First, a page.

Pop singers have sometimes used technology to perform duets with the voice of an iconic performer from the past, but the practice is generally untried in classical-music recording. Yet here, in the halfway house of operetta, tenor Piotr Beczala actually sings one song along with the voice of Richard Tauber (1891–1948). It's hard to see the point — a tribute to Tauber? to Beczala? — of this exercise in chutzpah. It invites comparisons that don't favor the younger artist.

Oddly, though, he holds up well — not by winning any competition with Tauber but by making it irrelevant. Beczala brings strengths of his own to the late tenor's repertoire and shows confidence in it. While he also has technical liabilities, they seem to become less troubling as the program proceeds.

In the first selections, including the title song, a smooth, hearty manner can't quite compensate for tightness in Beczala's top register and a prominent bleat — actually more of a break in the transition to head tone — that mars some phrases. Beczala's accent in both English and German presents something of a barrier to Viennese style.

To get other bad news out of the way, there's a setback in the third selection, where Beczala is joined by a rather distant Anna Netrebko in "Lippen schweigen," the signature waltz from Die Lustige Witwe. From this abbreviated, halting effort — in which the soprano sounds unsteady and the two voices not well in sync — you would not suspect that this is the pivotal romantic-seduction number from the work and a perennial crowd-pleaser.

Thereafter, it's easy to be won over by Beczala's flexible legato, especially at softer volume in his attractive middle range, and by a palpable sincerity with the words. A high point is reached with Emmerich Kálmán's "Wenn es Abend wird," from Gräfin Mariza, in which the tenor's timbre waxes and wanes gracefully and lingers gently on key nostalgic phrases of yet another salute to the city on the Danube.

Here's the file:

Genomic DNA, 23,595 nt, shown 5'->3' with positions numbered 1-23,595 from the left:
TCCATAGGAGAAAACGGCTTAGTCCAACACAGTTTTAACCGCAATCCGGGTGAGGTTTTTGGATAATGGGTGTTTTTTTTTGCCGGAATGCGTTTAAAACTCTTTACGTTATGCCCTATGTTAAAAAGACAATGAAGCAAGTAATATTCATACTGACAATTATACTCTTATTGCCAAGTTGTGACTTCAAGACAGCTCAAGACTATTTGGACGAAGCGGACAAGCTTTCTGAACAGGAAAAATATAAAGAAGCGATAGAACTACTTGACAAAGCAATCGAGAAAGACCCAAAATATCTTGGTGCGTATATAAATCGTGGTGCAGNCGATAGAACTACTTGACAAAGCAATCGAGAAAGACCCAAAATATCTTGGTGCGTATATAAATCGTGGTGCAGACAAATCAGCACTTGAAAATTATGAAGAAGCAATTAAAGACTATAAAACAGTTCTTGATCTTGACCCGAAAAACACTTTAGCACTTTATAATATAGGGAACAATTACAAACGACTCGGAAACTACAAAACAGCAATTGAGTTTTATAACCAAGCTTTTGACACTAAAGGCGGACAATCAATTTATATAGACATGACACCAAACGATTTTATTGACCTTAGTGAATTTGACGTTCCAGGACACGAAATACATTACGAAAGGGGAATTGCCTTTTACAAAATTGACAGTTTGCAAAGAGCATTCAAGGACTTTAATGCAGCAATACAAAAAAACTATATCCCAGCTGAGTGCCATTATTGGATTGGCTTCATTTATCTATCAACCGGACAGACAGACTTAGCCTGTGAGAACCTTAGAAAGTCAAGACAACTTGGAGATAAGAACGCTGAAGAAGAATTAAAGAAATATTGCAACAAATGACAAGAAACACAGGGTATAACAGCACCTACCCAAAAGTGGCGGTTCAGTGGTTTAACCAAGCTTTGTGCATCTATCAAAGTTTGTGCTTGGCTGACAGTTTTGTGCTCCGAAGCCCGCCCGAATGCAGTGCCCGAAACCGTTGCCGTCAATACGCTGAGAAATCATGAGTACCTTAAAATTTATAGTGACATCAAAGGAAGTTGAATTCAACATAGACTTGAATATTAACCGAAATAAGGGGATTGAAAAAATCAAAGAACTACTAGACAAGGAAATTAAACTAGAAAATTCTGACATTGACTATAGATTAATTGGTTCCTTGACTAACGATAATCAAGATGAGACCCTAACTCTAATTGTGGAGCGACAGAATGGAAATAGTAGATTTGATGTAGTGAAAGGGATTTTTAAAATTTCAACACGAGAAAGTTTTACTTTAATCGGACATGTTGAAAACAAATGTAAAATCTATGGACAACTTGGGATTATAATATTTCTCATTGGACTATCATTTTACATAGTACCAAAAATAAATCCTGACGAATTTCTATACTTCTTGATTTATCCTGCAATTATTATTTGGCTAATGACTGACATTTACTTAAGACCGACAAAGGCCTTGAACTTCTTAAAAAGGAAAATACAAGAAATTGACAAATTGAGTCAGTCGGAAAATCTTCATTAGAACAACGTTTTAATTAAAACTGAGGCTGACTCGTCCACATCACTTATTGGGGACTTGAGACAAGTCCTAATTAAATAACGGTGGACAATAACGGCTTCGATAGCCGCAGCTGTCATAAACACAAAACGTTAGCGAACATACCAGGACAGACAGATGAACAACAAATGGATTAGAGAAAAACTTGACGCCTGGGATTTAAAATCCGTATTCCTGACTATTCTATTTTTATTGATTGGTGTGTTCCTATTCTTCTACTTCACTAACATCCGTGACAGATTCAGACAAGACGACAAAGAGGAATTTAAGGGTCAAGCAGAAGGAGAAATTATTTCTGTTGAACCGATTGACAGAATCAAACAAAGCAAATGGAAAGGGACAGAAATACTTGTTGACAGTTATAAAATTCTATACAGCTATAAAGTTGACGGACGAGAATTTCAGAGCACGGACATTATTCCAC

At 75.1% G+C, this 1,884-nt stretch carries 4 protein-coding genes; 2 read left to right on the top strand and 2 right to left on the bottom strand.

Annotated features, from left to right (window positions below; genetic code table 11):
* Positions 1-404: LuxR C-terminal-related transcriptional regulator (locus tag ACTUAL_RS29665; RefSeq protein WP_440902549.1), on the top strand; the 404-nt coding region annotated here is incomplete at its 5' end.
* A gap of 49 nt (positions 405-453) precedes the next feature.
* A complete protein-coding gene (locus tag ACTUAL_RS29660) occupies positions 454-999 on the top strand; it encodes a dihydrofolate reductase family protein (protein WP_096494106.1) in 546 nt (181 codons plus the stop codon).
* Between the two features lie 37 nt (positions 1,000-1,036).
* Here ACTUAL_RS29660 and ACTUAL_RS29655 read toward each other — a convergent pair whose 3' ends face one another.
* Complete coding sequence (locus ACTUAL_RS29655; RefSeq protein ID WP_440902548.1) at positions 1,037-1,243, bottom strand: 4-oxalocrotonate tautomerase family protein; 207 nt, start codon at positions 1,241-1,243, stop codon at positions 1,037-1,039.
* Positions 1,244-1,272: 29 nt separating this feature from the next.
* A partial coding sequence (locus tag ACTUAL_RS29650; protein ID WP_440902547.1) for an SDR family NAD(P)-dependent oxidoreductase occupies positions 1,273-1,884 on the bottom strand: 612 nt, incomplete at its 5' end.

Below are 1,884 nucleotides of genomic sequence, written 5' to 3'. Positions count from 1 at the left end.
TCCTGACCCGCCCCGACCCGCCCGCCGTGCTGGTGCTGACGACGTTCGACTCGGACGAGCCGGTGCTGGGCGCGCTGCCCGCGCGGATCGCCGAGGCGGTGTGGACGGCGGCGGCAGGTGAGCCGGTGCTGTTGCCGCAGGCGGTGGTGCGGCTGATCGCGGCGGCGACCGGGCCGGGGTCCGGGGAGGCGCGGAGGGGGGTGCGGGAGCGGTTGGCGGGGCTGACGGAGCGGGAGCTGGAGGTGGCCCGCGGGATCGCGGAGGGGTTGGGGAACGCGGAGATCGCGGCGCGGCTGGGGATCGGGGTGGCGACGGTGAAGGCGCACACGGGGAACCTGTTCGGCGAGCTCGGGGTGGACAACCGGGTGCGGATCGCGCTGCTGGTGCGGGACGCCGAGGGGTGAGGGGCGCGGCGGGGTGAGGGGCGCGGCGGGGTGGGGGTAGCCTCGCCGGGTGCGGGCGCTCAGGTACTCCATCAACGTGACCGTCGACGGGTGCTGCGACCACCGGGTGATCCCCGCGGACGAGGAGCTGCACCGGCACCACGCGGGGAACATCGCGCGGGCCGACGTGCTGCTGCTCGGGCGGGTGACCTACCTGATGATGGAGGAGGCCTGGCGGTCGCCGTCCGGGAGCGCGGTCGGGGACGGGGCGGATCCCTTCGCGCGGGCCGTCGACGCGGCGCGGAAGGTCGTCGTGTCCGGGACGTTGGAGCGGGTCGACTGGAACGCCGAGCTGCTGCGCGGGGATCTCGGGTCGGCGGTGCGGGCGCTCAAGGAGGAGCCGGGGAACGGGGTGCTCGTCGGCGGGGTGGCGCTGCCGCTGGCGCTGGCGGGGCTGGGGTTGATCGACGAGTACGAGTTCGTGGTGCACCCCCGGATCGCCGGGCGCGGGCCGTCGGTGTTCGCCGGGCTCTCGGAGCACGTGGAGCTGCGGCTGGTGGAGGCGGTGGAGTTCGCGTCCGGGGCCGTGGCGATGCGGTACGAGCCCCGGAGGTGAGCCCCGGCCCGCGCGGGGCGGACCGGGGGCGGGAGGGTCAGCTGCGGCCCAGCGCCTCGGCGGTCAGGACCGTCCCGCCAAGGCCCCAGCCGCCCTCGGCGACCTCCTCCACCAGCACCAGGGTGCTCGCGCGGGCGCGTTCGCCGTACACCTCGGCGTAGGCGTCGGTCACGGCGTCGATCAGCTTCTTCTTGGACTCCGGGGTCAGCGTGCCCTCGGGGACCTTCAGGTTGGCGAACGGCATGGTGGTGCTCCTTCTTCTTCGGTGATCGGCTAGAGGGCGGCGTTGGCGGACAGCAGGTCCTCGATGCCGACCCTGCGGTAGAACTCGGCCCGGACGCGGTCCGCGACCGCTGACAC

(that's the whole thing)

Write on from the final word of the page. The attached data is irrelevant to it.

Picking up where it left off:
By the time Beczala reaches the next number — the "duet" with a 1934 Tauber recording of the singer's own composition "Du bist die Welt für mich" — this listener had warmed enough to Beczala to find the tenors' pairing astonishingly acceptable. Not all of the faithful will agree, no doubt, but in this case the younger tenor adopts a pleasant, non-confrontational style, engineering is expert, and the combination has a certain charm. Wisely, the brief experiment is not repeated.

The final half of the program finds Beczala's upper range in firmer shape, in such familiar heart-on-sleeve numbers as Lehár's "Freunde, das Leben ist lebenswert," Romberg's "Overhead the Moon Is Beaming," from The Student Prince, which gets a broad, urgent delivery, and, with more insinuating, pointed tone, Erwin's "Ich küsse Ihre Hand Madam." After some less distinguished material by Robert Stolz and a change of pace with a lied by one Carl Bohm, Beczala seems almost to gain heft as well as assurance in his finale, Lehár's "Dein ist mein ganzes Herz," the catchy Tauberlied from Das Land des Lächelns.

Lukasz Borowicz conducts with taste and plenty of rubato, leaving sentimentality to the voice and some of the busy, slick arrangements, several of which are by Paul Bateman. Duncan Riddell's violin solos and the voices of the Berlin Comedian Harmonists lend atmosphere. ---David J. Baker, operanews.com